The Nine Tailors

Front Cover
Harcourt Brace Jovanovich, 1962 - Fiction - 311 pages
47 Reviews

The Nine Tailors is Dorothy L. Sayers's finest mystery, featuring Lord Peter Whimsey, and a classic of the genre.

The nine tellerstrokes from the belfry of an ancient country church toll out the death of an unknown man and call the famous Lord Peter Whimsey to investigate the good and evil that lurks in every person. Steeped in the atmosphere of a quiet parish in the strange, flat fen-country of East Anglia, this is a tale of suspense, character, and mood by an author critics and readers rate as one of the great masters of the mystery novel.

What people are saying - Write a review

User ratings

5 stars
22
4 stars
16
3 stars
5
2 stars
4
1 star
0

LibraryThing Review

User Review  - Kristelh - LibraryThing

Synopsis: This is a Lord Peter Wimsey mystery that takes place in the fens and involves bell changing (ringing) and has nothing to do with tailors. Iíve read three Lord Peter Wimsey mysteries now and ... Read full review

LibraryThing Review

User Review  - bluepigeon - LibraryThing

A good old-fashioned murder mystery in a small parish in East Anglia in the early nineteen hundreds. The language of the book was a big plus for me, certainly very well-written, witty, and often ... Read full review

References to this book

All Book Search results »

About the author (1962)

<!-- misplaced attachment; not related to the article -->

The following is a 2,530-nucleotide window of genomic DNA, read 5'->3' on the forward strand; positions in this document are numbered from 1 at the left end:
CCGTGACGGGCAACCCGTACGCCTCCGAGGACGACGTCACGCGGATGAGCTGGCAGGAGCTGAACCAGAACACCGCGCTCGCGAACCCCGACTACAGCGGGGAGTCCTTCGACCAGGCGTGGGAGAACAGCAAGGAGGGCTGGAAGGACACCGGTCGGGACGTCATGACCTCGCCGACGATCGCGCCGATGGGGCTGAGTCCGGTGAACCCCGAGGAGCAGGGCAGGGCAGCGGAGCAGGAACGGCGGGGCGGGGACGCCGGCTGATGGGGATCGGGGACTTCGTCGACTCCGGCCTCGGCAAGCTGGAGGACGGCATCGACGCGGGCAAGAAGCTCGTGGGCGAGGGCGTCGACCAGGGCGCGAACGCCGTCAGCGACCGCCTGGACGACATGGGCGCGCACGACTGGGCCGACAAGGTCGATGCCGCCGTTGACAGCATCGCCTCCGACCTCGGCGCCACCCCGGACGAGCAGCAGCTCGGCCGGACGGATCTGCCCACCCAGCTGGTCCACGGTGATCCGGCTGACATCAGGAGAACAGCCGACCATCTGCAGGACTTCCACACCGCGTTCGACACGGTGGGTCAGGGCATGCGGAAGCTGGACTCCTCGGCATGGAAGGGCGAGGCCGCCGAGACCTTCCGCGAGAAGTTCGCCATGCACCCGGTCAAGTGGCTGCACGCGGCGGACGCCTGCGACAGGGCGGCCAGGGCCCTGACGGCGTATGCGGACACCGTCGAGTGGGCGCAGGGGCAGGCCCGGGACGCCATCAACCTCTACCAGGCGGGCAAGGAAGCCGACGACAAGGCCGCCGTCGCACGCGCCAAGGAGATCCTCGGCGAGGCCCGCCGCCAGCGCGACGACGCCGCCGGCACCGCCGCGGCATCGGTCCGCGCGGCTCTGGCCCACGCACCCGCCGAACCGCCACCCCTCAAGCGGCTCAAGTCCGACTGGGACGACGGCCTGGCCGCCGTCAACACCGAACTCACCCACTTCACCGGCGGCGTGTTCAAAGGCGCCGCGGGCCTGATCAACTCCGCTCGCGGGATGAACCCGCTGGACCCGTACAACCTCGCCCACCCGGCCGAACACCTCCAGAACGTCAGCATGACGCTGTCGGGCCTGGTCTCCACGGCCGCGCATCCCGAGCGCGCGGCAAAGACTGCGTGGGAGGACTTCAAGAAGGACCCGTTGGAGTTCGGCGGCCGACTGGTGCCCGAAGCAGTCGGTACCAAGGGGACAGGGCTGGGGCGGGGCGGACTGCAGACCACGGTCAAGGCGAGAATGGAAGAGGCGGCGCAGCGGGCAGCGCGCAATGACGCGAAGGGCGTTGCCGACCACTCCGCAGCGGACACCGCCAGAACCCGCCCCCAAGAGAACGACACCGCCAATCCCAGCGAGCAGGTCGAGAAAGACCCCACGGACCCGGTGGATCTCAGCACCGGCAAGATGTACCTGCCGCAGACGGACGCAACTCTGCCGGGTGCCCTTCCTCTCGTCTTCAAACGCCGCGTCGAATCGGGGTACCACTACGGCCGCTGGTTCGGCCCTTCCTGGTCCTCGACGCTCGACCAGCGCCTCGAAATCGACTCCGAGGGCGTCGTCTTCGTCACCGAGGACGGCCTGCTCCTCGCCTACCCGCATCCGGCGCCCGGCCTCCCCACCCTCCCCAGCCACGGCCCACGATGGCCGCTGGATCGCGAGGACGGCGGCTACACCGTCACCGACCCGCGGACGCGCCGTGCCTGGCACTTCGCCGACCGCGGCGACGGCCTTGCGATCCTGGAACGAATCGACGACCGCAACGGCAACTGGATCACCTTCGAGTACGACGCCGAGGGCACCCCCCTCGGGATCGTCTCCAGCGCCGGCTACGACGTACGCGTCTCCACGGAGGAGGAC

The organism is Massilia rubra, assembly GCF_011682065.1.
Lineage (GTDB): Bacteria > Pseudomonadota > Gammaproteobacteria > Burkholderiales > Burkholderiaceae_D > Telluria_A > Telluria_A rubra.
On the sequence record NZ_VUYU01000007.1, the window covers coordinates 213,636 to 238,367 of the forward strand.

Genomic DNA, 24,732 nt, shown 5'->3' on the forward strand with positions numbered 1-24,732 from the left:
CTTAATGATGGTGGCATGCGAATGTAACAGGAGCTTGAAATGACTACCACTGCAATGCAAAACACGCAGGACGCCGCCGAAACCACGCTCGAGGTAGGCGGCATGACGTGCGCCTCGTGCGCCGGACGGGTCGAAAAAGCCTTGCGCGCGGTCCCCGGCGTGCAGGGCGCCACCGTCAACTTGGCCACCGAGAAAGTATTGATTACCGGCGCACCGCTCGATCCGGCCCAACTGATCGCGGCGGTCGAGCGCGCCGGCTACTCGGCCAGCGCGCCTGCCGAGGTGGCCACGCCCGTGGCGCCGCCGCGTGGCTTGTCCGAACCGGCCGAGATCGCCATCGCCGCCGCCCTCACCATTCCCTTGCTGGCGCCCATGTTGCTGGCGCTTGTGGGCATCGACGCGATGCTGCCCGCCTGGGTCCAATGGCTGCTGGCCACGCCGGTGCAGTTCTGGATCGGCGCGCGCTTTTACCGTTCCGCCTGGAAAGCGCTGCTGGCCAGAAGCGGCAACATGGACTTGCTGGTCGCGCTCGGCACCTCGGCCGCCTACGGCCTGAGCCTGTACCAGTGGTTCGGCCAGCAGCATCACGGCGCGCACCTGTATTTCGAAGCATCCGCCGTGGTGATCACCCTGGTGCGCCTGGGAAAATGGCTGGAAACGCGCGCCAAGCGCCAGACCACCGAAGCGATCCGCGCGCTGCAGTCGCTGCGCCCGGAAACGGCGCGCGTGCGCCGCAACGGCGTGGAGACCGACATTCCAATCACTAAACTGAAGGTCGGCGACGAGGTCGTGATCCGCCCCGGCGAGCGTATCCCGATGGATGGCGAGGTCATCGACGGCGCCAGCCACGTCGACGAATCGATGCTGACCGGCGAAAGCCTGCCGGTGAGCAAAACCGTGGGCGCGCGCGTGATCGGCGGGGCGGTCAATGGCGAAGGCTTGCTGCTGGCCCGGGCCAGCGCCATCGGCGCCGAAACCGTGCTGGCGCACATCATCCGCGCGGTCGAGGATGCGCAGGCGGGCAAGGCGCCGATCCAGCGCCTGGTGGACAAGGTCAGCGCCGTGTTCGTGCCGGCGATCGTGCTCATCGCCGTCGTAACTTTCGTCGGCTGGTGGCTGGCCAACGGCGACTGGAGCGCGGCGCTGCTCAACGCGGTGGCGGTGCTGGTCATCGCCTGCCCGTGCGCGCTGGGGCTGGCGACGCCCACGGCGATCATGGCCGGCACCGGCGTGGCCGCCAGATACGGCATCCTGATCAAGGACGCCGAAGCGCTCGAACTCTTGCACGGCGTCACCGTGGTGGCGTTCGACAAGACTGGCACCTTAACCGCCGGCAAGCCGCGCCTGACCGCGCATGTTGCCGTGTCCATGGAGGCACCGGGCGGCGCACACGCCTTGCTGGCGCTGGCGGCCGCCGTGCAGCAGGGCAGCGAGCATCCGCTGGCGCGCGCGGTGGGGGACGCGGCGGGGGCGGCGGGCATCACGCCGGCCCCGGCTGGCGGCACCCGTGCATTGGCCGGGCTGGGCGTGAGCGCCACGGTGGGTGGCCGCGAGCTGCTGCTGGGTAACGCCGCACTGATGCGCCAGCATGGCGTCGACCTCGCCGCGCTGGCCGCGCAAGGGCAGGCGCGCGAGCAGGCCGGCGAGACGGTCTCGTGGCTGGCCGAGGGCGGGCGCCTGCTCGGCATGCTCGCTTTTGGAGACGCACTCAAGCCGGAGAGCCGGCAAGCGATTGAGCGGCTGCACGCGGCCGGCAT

Dorothy Sayers's impressive reputation as a contemporary master of the classic detective story is eclipsed only by Agatha Christie's. Sayers was born in Oxford and attended Somerville College, where she received a B.A. in 1915 and an M.A. in 1920. During that period, Sayers worked as an instructor of modern languages at Hull High School for Girls in Yorkshire and as a reader for a publisher in Oxford. Her early literary work was in poetry; she published several volumes and served as an editor for the journal Oxford Poetry from 1917 to 1919. Sayers also worked as a copywriter for a major advertising firm in London. She was president of the Modern Language Association from 1939 to 1945 and of the Detection Club in the 1950s. Around 1920 Sayers developed the idea for her detective hero Lord Peter Wimsey, and she soon published her first mystery, Whose Body? (1923), in which Lord Peter is introduced. For the next dozen or so years, Sayers wrote prolifically about Wimsey, creating in the process what many critics of the genre consider to be the finest detective novels in the English language. Perhaps her most famous Wimsey mystery was The Nine Tailors (1934). Although Sayers essentially followed the classic form in her detective fiction---a formula in which the plot assumes a greater importance than do the characters---Sayers maintained that a detective hero's greatness depended on how effectively the character was portrayed. All but one of Sayers's mysteries feature Lord Peter Wimsey. By the late 1930s, Sayers had apparently tired of writing detective fiction. She stated in 1947 that she would write no more mysteries, that she wrote detective fiction only when she was young and in need of money. Thus saying, Sayers turned her attention to her early loves, medieval and religious literature, spending her remaining years lecturing on and translating Dante (see Vol. 2).